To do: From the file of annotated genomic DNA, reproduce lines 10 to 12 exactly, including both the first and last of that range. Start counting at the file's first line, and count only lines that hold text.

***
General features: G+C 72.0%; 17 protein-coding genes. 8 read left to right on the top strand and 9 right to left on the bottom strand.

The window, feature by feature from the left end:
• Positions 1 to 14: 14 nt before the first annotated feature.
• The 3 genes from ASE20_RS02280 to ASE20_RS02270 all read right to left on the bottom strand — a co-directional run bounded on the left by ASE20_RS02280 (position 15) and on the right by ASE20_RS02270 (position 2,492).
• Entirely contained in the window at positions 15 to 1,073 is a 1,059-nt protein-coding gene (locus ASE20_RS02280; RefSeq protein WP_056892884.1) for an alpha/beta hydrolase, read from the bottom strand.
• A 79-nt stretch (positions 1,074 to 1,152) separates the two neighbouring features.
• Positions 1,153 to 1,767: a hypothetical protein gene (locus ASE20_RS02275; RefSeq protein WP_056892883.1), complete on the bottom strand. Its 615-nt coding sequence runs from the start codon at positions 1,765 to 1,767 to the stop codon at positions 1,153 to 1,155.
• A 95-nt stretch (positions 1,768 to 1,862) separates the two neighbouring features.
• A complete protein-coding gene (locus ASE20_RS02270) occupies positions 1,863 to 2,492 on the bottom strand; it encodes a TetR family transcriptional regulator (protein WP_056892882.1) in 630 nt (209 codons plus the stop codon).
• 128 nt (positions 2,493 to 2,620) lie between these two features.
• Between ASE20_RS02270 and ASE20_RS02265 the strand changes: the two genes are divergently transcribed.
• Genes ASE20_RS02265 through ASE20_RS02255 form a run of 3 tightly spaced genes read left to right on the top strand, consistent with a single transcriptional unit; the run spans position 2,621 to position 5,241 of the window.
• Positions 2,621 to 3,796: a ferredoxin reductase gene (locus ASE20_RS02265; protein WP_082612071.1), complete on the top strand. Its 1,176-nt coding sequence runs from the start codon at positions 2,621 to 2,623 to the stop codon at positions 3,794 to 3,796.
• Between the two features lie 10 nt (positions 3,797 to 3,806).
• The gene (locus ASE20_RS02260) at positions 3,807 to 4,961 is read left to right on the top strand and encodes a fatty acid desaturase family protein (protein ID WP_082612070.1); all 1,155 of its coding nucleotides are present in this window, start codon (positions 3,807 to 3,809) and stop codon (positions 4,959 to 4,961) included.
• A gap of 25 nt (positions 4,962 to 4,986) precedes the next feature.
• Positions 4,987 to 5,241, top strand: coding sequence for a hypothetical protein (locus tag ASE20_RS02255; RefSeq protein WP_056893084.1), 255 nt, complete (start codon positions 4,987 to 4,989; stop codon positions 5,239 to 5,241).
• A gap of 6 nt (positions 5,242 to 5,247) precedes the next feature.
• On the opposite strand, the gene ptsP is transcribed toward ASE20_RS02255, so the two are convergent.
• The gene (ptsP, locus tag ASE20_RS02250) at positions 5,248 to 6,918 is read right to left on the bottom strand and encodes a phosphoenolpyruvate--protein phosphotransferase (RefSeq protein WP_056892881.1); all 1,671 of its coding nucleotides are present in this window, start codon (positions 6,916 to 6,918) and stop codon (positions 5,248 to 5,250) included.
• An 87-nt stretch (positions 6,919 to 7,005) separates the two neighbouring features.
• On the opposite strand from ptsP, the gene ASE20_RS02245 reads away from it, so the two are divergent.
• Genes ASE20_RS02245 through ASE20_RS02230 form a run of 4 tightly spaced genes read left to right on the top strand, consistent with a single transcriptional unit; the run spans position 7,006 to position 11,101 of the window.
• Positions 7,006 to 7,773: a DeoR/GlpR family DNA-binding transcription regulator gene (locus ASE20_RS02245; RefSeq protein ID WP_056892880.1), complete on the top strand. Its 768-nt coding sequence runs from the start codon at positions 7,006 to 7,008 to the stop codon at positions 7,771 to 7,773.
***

• 128 nt (positions 2,493 to 2,620) lie between these two features.
• Between ASE20_RS02270 and ASE20_RS02265 the strand changes: the two genes are divergently transcribed.
• Genes ASE20_RS02265 through ASE20_RS02255 form a run of 3 tightly spaced genes read left to right on the top strand, consistent with a single transcriptional unit; the run spans position 2,621 to position 5,241 of the window.